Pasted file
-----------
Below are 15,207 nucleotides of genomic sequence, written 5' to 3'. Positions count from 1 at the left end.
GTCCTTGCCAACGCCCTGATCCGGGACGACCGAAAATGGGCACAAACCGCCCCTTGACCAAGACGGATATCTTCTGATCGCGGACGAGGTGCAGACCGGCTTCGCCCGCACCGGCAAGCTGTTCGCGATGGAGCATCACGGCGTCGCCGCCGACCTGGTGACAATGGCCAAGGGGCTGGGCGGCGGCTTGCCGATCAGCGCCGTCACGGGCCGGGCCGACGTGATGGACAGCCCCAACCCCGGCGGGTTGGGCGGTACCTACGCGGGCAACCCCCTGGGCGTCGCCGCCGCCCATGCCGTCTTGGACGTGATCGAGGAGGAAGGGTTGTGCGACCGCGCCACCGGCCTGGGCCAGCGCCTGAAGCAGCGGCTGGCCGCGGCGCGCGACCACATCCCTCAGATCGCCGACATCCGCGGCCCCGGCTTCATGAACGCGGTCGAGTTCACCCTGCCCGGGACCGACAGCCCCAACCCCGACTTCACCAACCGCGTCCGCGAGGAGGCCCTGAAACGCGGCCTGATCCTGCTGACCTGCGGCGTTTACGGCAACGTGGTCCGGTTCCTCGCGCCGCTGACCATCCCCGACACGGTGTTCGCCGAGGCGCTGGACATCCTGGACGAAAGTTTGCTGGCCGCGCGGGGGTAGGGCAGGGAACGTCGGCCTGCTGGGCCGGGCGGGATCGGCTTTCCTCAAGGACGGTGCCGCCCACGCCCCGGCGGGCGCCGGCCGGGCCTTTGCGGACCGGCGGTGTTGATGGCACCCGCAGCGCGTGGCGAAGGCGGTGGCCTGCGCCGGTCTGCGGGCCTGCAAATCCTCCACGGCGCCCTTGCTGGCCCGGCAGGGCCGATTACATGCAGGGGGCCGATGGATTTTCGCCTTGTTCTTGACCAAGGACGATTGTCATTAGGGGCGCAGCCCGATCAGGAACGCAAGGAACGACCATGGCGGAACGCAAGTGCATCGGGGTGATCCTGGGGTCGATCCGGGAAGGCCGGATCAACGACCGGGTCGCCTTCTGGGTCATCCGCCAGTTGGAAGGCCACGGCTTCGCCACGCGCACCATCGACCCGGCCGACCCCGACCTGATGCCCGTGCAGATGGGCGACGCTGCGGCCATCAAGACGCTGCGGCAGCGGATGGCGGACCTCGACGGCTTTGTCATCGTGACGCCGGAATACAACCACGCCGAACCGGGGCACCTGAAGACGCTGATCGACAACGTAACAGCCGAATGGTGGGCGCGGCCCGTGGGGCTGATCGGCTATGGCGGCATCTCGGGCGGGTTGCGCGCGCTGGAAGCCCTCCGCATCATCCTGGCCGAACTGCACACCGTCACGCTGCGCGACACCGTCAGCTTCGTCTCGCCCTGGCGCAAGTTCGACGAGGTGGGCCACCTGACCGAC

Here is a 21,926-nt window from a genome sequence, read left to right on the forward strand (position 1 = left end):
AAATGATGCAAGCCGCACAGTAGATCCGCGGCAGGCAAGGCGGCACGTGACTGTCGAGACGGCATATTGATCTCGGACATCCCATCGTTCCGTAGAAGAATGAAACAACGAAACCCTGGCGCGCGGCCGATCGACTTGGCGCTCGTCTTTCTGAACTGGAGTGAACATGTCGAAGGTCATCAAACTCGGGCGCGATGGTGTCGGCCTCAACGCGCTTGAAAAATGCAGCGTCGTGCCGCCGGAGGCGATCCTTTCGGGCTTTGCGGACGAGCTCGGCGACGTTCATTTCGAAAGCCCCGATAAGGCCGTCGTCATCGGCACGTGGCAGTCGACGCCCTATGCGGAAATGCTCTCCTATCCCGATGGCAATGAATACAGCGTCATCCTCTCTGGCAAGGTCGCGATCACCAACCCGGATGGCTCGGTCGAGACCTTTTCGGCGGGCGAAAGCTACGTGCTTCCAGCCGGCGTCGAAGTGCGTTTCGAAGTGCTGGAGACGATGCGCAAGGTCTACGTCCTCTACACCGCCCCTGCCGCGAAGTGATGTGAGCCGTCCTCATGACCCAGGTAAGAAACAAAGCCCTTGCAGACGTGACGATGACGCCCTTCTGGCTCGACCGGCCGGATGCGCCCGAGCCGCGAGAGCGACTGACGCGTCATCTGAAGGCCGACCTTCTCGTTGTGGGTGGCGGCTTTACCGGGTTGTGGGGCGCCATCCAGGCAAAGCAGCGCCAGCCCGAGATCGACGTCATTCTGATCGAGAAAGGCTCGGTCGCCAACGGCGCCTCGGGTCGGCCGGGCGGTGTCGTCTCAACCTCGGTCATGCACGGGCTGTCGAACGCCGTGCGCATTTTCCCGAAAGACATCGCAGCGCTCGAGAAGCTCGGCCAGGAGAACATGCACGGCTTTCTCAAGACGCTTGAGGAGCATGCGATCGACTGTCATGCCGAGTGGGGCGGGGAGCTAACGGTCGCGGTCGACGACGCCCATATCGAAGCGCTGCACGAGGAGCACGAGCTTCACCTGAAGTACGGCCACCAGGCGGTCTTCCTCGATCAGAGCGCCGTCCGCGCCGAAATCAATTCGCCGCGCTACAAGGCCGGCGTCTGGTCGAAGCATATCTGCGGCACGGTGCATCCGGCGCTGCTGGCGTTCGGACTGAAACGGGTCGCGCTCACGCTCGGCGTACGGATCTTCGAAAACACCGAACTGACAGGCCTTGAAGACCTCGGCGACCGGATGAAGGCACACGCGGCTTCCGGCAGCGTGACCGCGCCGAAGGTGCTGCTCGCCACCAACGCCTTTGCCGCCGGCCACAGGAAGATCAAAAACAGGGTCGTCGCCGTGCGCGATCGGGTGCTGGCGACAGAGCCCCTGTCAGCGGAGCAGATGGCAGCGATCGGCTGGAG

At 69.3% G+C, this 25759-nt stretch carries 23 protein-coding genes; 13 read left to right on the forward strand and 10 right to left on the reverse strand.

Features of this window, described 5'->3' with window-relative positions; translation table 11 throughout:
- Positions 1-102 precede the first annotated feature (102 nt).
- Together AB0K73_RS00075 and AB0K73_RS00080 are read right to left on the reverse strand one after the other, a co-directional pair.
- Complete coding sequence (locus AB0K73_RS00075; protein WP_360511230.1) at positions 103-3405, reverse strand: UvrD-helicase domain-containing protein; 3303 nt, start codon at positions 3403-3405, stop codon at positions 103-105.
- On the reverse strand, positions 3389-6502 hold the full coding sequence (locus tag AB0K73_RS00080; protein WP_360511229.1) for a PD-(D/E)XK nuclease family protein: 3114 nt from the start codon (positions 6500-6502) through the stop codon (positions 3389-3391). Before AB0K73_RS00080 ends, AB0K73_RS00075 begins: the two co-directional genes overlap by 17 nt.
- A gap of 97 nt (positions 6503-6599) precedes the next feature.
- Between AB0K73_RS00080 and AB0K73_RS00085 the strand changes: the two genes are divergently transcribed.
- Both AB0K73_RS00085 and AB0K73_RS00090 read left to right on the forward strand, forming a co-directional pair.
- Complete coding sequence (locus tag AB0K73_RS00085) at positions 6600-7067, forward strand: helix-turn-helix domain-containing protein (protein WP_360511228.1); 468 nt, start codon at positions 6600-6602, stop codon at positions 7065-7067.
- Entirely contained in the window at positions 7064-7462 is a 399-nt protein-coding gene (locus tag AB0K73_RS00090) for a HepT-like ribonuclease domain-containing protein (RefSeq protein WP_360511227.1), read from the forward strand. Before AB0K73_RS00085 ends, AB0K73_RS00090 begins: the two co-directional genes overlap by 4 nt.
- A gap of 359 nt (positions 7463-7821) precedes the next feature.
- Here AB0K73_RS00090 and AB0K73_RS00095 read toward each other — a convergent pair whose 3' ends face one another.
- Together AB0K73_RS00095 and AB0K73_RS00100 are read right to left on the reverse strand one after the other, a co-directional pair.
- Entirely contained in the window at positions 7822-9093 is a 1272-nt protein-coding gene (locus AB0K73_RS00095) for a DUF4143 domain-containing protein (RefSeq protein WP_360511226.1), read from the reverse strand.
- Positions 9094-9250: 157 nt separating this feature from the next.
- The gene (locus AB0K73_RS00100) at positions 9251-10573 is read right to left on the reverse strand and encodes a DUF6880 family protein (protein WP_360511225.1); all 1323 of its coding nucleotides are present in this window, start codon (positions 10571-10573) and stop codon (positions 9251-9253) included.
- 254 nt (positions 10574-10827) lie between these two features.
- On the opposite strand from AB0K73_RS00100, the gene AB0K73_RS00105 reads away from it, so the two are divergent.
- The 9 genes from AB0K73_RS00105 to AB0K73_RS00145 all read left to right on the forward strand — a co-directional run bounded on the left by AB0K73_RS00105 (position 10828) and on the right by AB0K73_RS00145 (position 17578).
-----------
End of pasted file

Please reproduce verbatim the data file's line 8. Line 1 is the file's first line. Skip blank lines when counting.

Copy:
- Together AB0K73_RS00075 and AB0K73_RS00080 are read right to left on the reverse strand one after the other, a co-directional pair.